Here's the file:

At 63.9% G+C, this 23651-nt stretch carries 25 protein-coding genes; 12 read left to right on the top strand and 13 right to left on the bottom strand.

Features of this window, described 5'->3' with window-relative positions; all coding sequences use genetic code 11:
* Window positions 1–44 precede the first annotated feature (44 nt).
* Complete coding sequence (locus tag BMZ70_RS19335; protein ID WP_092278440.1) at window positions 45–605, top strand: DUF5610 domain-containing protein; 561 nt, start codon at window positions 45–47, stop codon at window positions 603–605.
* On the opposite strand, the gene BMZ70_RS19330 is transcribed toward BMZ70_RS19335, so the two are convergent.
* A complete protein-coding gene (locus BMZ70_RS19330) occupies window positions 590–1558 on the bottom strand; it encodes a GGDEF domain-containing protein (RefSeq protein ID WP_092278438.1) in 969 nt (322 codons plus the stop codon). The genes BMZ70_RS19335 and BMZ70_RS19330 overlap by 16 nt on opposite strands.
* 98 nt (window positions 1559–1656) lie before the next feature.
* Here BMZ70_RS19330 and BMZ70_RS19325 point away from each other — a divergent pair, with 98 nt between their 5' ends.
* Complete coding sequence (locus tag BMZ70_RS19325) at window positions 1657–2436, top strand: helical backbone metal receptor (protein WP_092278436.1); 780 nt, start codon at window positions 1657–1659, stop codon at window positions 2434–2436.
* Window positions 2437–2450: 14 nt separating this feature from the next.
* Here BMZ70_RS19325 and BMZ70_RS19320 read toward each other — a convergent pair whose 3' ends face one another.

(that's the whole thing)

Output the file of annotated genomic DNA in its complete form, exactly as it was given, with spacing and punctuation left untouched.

At 63.9% G+C, this 23651-nt stretch carries 25 protein-coding genes; 12 read left to right on the top strand and 13 right to left on the bottom strand.

Features of this window, described 5'->3' with window-relative positions; all coding sequences use genetic code 11:
* Window positions 1–44 precede the first annotated feature (44 nt).
* Complete coding sequence (locus tag BMZ70_RS19335; protein ID WP_092278440.1) at window positions 45–605, top strand: DUF5610 domain-containing protein; 561 nt, start codon at window positions 45–47, stop codon at window positions 603–605.
* On the opposite strand, the gene BMZ70_RS19330 is transcribed toward BMZ70_RS19335, so the two are convergent.
* A complete protein-coding gene (locus BMZ70_RS19330) occupies window positions 590–1558 on the bottom strand; it encodes a GGDEF domain-containing protein (RefSeq protein ID WP_092278438.1) in 969 nt (322 codons plus the stop codon). The genes BMZ70_RS19335 and BMZ70_RS19330 overlap by 16 nt on opposite strands.
* 98 nt (window positions 1559–1656) lie before the next feature.
* Here BMZ70_RS19330 and BMZ70_RS19325 point away from each other — a divergent pair, with 98 nt between their 5' ends.
* Complete coding sequence (locus tag BMZ70_RS19325) at window positions 1657–2436, top strand: helical backbone metal receptor (protein WP_092278436.1); 780 nt, start codon at window positions 1657–1659, stop codon at window positions 2434–2436.
* Window positions 2437–2450: 14 nt separating this feature from the next.
* Here BMZ70_RS19325 and BMZ70_RS19320 read toward each other — a convergent pair whose 3' ends face one another.